in R gives `Inf`

.

To avoid this problem the function that implements \(\kappa\) in the package, `unifed.kappa`

, uses an approximation for values of \(\theta\) that are greater than 50. This function is implemented as follows

\[\kappa_{mod}(\theta)=\left\{ \begin{array}{ll} \kappa(\theta) & \mbox{if }\theta \leq 50\\ \theta - \log(\theta) & \mbox{if }\theta > 50 \end{array} \right..\]

The justification for this approximation is that if \(y\) is defined as \[ y = \log\left(\frac{e^\theta - 1 }{\theta}\right),\]

then also,

\[ y = \theta - \log( \theta + e^{-y}).\]

Now, \(\kappa\) is an increasing function and \(y\) goes to infinity as \(\theta\) goes to infinity. Thus for large values of \(\theta\) the term \(e^{-y}\) is close to zero. We use 50 as the threshold for the approximation since evaluating the following code in R already gives zero

` log( ( exp(50) - 1) / 50 ) - ( 50 - log (50) )`

From the properties of exponential families we know then that if \(X\) follows a unifed distribution distribution with canonical parameter \(\theta\), its mean and variance are given by

\[\begin{aligned} {\mathbb{E}}[X]&= {\dot{\kappa}}(\theta) = \left\{ \begin{array}{ll} \frac{(\theta-1)e^\theta + 1}{\theta(e^\theta -1)} & \mbox{if }\theta \neq 0\\ \frac{1}{2} & \mbox{if }\theta=0 \end{array} \right., \qquad \\ {\mathbb{V}}[X]&= {\ddot{\kappa}}(\theta)=\left\{ \begin{array}{ll} \left(\frac{ e^{2\theta} - (\theta+2)e^\theta + 1} {\theta^2 (e^\theta-1)^2}\right)& \mbox{if }\theta \neq 0 \\ \frac{1}{12} & \mbox{if }\theta=0. \end{array} \right. \end{aligned}\]

Where \({\dot{\kappa}}\) and \({\ddot{\kappa}}\) are the first and second derivative of \(\kappa\), respectively. The variance function allows us to express the variance in terms of the mean. It is defined as

\[{{\bf V}}(\mu) = {\ddot{\kappa}}({\dot{\kappa}}^{-1}(\mu)).\]

We have not been able to find an analytical expression for \({\dot{\kappa}}^{-1}(\mu)\). Thus, the function `unifed.kappa.prime.inverse`

implements it using the Newton-Raphson method for solving equations. It takes a value between 0 and 1 and it returns the value of \(\theta\) that corresponds to that mean. There are some numerical stability problems around 0 and 0.5.

In order to solve the problem around 0.5, this function returns 0 (which is the image of 0.5), for every \(\mu\) with \(|\mu - 0.5|<0.0001\).

To address the problems around 0, `unifed.kappa.prime.inverse`

returns \(-{\dot{\kappa}}^{-1}(1-\mu)\) for \(\mu<0.1\). The justification for this is that for every \(\theta\)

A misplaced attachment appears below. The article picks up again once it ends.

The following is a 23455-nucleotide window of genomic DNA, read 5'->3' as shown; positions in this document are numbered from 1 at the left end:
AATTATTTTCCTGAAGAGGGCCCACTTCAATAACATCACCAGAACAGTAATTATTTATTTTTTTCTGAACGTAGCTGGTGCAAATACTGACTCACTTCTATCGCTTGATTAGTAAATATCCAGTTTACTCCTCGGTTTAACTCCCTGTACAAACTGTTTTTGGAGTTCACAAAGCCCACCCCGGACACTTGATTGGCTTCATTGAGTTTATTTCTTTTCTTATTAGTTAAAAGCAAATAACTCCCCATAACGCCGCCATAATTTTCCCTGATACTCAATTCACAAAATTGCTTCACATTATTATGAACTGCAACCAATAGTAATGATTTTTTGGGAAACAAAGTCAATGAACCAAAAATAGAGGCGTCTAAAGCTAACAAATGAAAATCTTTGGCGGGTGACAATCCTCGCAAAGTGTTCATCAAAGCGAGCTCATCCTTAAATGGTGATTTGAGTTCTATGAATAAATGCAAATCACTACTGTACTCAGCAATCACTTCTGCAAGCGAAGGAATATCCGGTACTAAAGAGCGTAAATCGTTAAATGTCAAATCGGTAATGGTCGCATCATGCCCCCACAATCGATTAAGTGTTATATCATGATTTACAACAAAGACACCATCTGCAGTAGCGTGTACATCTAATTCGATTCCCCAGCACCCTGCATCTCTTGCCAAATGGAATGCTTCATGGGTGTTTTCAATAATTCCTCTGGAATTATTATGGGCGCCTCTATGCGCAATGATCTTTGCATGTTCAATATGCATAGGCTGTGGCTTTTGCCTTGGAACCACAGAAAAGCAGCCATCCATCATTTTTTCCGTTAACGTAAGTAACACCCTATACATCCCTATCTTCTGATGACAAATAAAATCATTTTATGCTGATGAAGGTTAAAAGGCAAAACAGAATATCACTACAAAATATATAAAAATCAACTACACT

\[{\dot{\kappa}}(\theta) = 1 - {\dot{\kappa}}(-\theta).\]

In the package the variance function is implemented by the function `unifed.varf`

. The following code plots of the values of the variance function.

```
x <- seq(0,1,length.out=100)
y <- unifed.varf(x)
plot(x,y,type="l",xlab=expression(mu),ylab=expression(bold(V)(mu)),main="Unifed Variance Function")
```

We do not have an analytical expression for the unit deviance. The package provides the function `unifed.deviance`

that computes the deviance numerically. It uses `unifed.kappa.prime.inverse`

and the fact that the deviance can be expressed as

\[d\left(y,\mu\right) = 2 \left[ y\{ \dot{\kappa}^{-1}(y) -\dot{\kappa}^{-1}(\mu) \} - \kappa\big(\dot{\kappa}^{-1}(y)\big) + \kappa\big(\dot{\kappa}^{-1}(\mu)\big) \right].\]

The package provides the function `unifed`

which returns a family that can be used with the `glm`

function of R. This section gives an example of how to prepare a dataset and fit a unifed GLM.

The data from this section appears in Jong and Heller (2008). It is based on 67,856 one–year auto in- surance policies from 2004 or 2005. It can be downloaded from the companion site of the book, as the dataset called Car. The following text is the description of the variables provided by the website of the book

```
This data set is based on one-year vehicle insurance
policies taken out in 2004 or 2005. There are 67856 policies, of
which 4624 (6.8%) had at least one claim.
Variables:
veh_value vehicle value, in $10,000s
exposure 0-1
clm occurrence of claim (0 = no, 1 = yes)
numclaims number of claims
claimcst0 claim amount (0 if no claim)
veh_body vehicle body, coded as
BUS
CONVT = convertible
COUPE
HBACK = hatchback
HDTOP = hardtop
MCARA = motorized caravan
MIBUS = minibus
PANVN = panel van
RDSTR = roadster
SEDAN
STNWG = station wagon
TRUCK
UTE - utility
veh_age age of vehicle: 1 (youngest), 2, 3, 4
gender gender of driver: M, F
area driver's area of residence: A, B, C, D, E, F
agecat driver's age category: 1 (youngest), 2, 3, 4, 5, 6
```

We are interested in modeling the exposure; which is the proportion of time in a year in which the insurance policy is in-force for a given client. We use `gender`